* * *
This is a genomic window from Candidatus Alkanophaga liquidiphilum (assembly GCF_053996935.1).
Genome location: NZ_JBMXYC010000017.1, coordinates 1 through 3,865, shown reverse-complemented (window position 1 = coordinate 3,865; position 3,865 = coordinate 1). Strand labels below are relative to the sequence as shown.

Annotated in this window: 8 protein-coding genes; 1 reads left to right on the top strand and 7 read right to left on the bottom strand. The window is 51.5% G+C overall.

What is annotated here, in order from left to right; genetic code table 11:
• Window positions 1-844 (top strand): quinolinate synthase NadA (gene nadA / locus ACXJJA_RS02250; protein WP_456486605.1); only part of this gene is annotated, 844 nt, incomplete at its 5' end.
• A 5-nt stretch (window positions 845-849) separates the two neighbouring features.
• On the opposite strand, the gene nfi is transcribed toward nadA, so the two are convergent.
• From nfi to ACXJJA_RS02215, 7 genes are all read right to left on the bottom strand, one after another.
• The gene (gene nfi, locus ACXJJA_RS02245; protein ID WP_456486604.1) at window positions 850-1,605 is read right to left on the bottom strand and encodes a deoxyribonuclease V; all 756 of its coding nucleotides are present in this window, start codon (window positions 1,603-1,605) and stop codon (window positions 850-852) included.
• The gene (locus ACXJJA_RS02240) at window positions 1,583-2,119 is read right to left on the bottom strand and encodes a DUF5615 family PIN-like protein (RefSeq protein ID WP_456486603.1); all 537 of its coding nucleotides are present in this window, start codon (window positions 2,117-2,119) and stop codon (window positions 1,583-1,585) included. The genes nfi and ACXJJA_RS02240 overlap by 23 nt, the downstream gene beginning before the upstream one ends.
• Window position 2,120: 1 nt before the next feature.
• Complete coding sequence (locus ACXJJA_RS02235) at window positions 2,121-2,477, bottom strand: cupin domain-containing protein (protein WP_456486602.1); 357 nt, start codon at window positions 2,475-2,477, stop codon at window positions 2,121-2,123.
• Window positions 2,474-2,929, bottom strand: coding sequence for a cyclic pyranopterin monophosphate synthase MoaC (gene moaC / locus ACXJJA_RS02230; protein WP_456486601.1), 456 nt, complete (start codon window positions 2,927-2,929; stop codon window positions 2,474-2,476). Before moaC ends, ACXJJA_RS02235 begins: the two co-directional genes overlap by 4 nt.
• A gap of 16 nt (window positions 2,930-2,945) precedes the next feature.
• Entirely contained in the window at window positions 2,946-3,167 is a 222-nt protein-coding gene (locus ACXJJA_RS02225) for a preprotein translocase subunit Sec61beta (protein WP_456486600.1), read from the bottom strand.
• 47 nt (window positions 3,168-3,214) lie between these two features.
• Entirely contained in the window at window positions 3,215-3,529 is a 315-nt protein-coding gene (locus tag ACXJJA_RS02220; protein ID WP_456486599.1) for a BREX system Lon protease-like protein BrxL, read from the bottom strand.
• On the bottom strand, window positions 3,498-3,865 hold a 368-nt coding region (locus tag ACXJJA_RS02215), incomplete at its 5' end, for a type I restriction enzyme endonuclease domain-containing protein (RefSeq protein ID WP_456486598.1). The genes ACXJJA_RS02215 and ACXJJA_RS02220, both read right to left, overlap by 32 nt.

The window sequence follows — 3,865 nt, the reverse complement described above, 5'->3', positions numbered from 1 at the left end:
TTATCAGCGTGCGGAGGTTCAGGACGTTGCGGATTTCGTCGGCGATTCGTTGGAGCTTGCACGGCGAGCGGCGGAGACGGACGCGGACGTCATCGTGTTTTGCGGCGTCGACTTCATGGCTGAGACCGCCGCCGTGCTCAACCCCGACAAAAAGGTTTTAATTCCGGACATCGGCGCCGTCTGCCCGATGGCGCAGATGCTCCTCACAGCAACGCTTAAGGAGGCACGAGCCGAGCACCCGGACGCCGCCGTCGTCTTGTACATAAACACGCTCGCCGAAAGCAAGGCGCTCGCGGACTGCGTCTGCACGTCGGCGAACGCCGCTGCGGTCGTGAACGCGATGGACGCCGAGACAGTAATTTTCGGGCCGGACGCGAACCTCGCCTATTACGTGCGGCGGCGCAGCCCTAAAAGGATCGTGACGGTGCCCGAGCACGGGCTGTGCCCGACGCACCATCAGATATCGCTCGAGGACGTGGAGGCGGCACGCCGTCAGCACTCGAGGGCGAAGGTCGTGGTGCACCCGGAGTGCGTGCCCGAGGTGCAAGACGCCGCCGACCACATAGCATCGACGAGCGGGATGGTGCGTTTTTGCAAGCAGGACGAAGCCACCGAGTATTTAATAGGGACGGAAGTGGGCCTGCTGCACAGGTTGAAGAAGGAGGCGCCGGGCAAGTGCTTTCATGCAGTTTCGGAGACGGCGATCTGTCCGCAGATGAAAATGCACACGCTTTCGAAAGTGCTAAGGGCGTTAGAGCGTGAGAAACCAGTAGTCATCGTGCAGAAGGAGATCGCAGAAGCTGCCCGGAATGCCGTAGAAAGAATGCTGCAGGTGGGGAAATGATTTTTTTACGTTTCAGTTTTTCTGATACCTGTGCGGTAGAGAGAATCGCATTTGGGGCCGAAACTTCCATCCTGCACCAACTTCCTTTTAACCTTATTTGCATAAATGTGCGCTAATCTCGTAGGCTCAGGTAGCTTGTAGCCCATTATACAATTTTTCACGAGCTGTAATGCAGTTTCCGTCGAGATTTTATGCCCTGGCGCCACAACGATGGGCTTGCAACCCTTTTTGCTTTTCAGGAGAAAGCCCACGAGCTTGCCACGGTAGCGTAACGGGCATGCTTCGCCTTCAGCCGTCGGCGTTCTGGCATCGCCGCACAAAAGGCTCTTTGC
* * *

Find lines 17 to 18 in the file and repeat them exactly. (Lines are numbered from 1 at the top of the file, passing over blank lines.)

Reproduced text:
• Entirely contained in the window at window positions 3,215-3,529 is a 315-nt protein-coding gene (locus tag ACXJJA_RS02220; protein ID WP_456486599.1) for a BREX system Lon protease-like protein BrxL, read from the bottom strand.
• On the bottom strand, window positions 3,498-3,865 hold a 368-nt coding region (locus tag ACXJJA_RS02215), incomplete at its 5' end, for a type I restriction enzyme endonuclease domain-containing protein (RefSeq protein ID WP_456486598.1). The genes ACXJJA_RS02215 and ACXJJA_RS02220, both read right to left, overlap by 32 nt.